Translation Tuesdays: The Kindly Ones, by Jonathan Littell

A series dedicated to literature in translation whether classic or contemporary.


Originally published as Les Beinveillantes.
Translated from the French by Charlotte Mandell
HarperCollins (2009)

NB: These remarks will be classified in The Critic’s Notebook.  Unlike a more tightly constructed and formal book review, these notes will possess a larval nature: impressionistic, half-formed, spontaneous.  It stands as a record of my first impressions as well as operate as raw material I will mine when I prepare a more in-depth critical analysis.  This later analysis will also cover William T. Vollmann’s Europe Central (2005), Vasily Grossman’s Life and Fate (1959), and William Gass’s The Tunnel (1995).

First Impressions:

1. An overall assessment has me borrowing Nathan Rabin’s My Year of Flops terminology.  In this specific case: Fiasco.

2. Other categories for the Kindly Ones:
a. Difficult
b. Controversial
c. Problematic

3. Difficult:

a. European-style paragraphing (no paragraph breaks for dialogue).

b. Epic size.  Does scale mean an inherent value or profundity?  Cf. volumes from The Song of Ice and Fire, Atlas Shrugged, The Bible, and so on.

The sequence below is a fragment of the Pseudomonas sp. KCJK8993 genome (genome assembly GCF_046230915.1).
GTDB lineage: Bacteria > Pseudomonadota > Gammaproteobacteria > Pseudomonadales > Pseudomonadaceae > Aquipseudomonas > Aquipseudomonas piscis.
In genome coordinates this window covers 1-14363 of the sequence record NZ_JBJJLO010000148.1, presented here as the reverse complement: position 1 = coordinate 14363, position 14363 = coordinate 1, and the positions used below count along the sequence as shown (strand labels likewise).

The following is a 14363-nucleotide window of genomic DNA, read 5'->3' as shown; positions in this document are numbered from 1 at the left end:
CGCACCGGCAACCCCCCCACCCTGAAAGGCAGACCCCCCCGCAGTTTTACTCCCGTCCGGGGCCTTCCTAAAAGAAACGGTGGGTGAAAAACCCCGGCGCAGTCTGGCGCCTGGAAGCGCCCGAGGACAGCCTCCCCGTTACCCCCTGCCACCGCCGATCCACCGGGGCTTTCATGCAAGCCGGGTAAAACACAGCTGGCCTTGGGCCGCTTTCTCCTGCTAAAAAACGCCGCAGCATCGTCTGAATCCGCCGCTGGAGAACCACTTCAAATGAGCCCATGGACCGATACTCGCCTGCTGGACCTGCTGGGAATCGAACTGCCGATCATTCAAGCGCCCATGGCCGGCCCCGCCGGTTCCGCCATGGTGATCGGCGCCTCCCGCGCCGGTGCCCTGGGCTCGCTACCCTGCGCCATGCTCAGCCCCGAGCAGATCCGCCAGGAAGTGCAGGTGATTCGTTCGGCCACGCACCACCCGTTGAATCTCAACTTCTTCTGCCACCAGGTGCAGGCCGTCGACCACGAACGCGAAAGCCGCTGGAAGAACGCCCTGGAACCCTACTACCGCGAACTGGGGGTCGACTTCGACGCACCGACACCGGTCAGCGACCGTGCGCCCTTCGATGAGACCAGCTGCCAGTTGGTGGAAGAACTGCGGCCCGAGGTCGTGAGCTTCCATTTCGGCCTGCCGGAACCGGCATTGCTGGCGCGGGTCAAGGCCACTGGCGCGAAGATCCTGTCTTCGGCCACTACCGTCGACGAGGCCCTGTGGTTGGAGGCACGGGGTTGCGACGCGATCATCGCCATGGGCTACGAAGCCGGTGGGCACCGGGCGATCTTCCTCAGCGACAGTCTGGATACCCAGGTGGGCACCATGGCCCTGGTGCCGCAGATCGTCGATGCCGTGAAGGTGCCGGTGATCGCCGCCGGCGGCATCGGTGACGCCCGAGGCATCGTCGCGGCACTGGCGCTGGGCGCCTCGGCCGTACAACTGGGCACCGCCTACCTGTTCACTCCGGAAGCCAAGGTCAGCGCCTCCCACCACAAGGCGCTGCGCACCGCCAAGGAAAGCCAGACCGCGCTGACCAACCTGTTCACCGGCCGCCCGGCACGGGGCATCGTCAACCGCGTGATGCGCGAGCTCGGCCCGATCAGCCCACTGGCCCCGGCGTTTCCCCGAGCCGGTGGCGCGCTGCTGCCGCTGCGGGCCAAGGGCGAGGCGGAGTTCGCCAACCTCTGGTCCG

c. Untranslated German military ranks.

d. Numerous characters to keep track of.

4. Controversial:

a. Prize-winning.  It won the Prix Goncourt in 2006, putting it in heady company, including Michel Houellebecq, Marguerite Duras, and Marcel Proust.

b. The sexuality of Dr. Maximilien von Aue.  Reviewers have categorized Aue’s sexuality as “deviant.”  (The construction of Aue’s sexuality will be further explored in the last category, since it is highly problematic.)

c. Aue’s sexuality has a certain grindhouse quality to it, giving the novel a sensationalist and exploitative gloss.  One thinks of Ilsa, She Wolf of the SS, the Night Porter, and the Damned.

5. Problematic:

a. The narrative is at war with itself.

b. What is it?  At once a realistic historical novel and a mashup of the Orestia.

c. The novel starts strong, but ends weak.

d. Two major narrative demerits:

i.   Aue’s head wound suffered in Stalingrad.

ii.   Murder of parents (but with no memory of committing the act).

e. These major plot devices get built upon until it becomes implausibility heaped on implausibility.  (Aue’s advancements in rank and the police investigation.  The investigation begins as a real threat to Aue’s life and prestige, and then it devolves into a ridiculous farce.)

6. While the novel is loaded with excessive violence and explicit sex, these things aren’t inherently bad (Cf. Gravity’s Rainbow and Funeral Rites).

7. Do narrative fiascos have their own value to readers and critics?  What can critics extract from works that fail?

a. What do we mean by fail?  Not move units off the bookshelf?  (The Nathan Rabin-esque flop.)  Baffled/horrified/negative critical reception?  (Fiasco and/or Secret Success.)

8. Father & Son:

a. Jonathan Littell is the son of American espionage writer Robert Littell.  The Littell the Elder author of The Company, a multigenerational epic about the CIA.